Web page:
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Six Weird and Wonderful things to do in Wales


Think Wales and you probably imagine lush valleys and mountain ranges to explore, but the country has many other attractions just waiting to be explored. Here’s a selection of the weirdest ones we could find…

1. King Arthur's Labyrinth
Instead of exploring Snowdonia from above, why not see what lies beneath. King Arthur’s Labyrinth is hidden deep underground and, after donning a hard hat a boatman will sail you through a waterfall and then lead you through vast underground caverns and winding tunnels, while retelling the legends of King Arthur. The tales of dragon slaying, giants and titanic battles are brought to life with dramatic light and sound effects, so the kids will love it. It’s perfect for a wet day.
King Arthur's Labyrinth, Corris Craft Centre, Corris, Machynlleth, Powys, SY20 9RF
0870 0425848

2. Segway Rides
For something completely different, why not have a go on an off-road Segway. These electric personal transport scooters effortlessly glide over surfaces at speeds of up to 12.5mph (though beginners will be on speed-limited units) and are accelerated by simply pressing down with your toes. Press down with your heel and they brake. The handlebars move side to side to steer (from side to side rather than twisting like a bicycle). It’s easy to get the hang of them and the way they move feels wonderful – it’s like vertical flying and unlike anything else. The whole family will love it and it’s an effortless way of seeing the countryside in a new way. We sampled Segway X2 Adventures in Criccieth and had great fun.
Criccieth: www.segway-adventure.co.uk
Tenby: www.makintracks.uk.net/segway.aspx
Cardiff Bay: www.cardiffbaysegway.com

3. Zorbing
Wales is a land of great beauty blessed with fabulous scenery. You may not know that it’s also where you can enjoy hurtling down a hill in a 10ft clear sphere. Zorbing is one for the adrenalin junkies and the experience of bounding down a hill as the ground swaps places with the sky is one of ultimate thrills. We had a go at it and it frightened us silly – it’s like being trapped in a spin dryer set to high speed. It’s a fantastic buzz. Various places in Wales offers zorbing. Try these:
Bala Lake: www.planet-zorb.com
Pembrokeshire: www.zorbingwales.co.uk

4. Llechwedd Slate Cavern
At the Deep Mine, you’ll get to descend to almost 500 feet underground in the steepest mining cable railway in Europe and then be taken on a ghostly guide with Sion, your spooky 12-year-old mine worker. The ghoul guides you through 10 impressive underground chambers including one with a subterranean lake. At Llechwedd you can also ride on the Miner’s Tramway as it takes you half a mile into the mine and shows how back-breaking mining was in the days before heavy machinery took over. Above ground you’ll find zip wires and mountain bike trails, as well as the Cavern Café and the Miners Arms.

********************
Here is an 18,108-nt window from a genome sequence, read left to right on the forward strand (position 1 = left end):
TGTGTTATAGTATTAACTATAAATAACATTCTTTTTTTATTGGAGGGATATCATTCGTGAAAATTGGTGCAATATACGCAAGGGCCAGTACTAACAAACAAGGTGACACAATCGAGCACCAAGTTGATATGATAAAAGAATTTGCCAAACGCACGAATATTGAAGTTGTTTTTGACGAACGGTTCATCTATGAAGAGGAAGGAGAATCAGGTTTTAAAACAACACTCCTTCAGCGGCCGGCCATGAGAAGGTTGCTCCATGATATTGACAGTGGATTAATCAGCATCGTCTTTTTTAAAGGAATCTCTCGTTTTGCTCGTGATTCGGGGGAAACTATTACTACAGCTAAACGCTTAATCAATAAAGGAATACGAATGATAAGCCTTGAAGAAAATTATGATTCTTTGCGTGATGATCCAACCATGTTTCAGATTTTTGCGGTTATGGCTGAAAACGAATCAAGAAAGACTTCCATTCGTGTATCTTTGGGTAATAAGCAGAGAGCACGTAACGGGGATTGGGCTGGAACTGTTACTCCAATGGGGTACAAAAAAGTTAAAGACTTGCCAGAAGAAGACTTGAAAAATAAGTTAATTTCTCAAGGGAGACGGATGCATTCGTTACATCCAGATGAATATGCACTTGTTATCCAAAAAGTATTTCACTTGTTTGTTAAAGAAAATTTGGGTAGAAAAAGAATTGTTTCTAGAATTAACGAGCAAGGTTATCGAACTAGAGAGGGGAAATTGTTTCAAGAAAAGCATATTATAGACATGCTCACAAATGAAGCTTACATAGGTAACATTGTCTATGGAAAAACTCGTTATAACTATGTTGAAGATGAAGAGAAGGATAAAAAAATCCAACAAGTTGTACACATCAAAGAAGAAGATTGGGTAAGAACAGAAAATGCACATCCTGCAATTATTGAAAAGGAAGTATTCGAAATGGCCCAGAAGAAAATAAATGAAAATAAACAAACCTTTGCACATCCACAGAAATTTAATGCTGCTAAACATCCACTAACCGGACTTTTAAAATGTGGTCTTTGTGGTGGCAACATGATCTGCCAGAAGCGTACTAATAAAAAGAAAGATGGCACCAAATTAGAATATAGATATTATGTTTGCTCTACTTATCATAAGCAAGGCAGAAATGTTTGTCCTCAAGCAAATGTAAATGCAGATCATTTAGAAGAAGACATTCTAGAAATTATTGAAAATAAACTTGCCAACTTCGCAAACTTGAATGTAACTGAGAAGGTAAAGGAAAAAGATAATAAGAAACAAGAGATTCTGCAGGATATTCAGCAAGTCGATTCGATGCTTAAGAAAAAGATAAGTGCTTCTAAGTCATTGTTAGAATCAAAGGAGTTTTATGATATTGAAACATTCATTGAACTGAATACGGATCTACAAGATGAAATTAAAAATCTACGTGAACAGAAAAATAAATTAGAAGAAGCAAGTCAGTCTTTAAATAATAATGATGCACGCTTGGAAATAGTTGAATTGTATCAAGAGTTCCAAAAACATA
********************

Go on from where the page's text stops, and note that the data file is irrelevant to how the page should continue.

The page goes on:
Llechwedd Slate Caverns, Blaenau Ffestiniog, Gwynedd LL41 3NB
01766 830306

5. Rhiwddolion abandoned village
Located near Betws-y-Coed, Rhiwddolion was once a thriving slate quarrying community with a school and chapel, but the decline in the quarrying industry saw it slowly decline and become depopulated. Today you’ll find the eerie derelict cottages and piles of stones marking this industy. You can enjoy a circular walk to the ruins from Pont-y-Pair Bridge in Betws-y-Coed and various routes are available taking you along the Sarn Helen Roman road. These can take anything from three to five hours to complete.

6. Pendine Sands museum
In the early 1900s Pendine Sands was home to car and motor cycle racing (the fine sand creating a surface smoother than many roads of the time) and between 1924 and 1927 there were four attempts at the land speed record. Malcolm Campbell set a world record of 146.16mph in Bluebird, beaten by Welsh hero J.G. Parry-Thomas in his car, Babs, which exceeded 150mph. Campbell then posted a speed of 174.22mph in February 1927, which Parry-Thomas attempted to beat a month later. Sadly he was killed in the attempt and the wreckage of his car buried near Pendine village. In 1969 permission was sought to dig it up and rebuild it. This labour of love took 15 years and today this incredible machine is the centrepiece of the Pendine Sands museum.
The Museum of Speed, Pendine, Carmarthenshire SA33 4NY
01994 453488‎

Thinking of visiting Wales?
Check out our pick of the top ten sights here.
Read all about the best Welsh mountain bike trails, here.

We've also got some great Welsh travel features in the May 2013 issue of MMM.

Campsite FinderPremier Parks campsites

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15/03/2013 Share this story   Share on Facebook icon Share on Twitter icon Share on Pinterest icon Share on Google Plus icon Share on Linked In icon Share via Email icon

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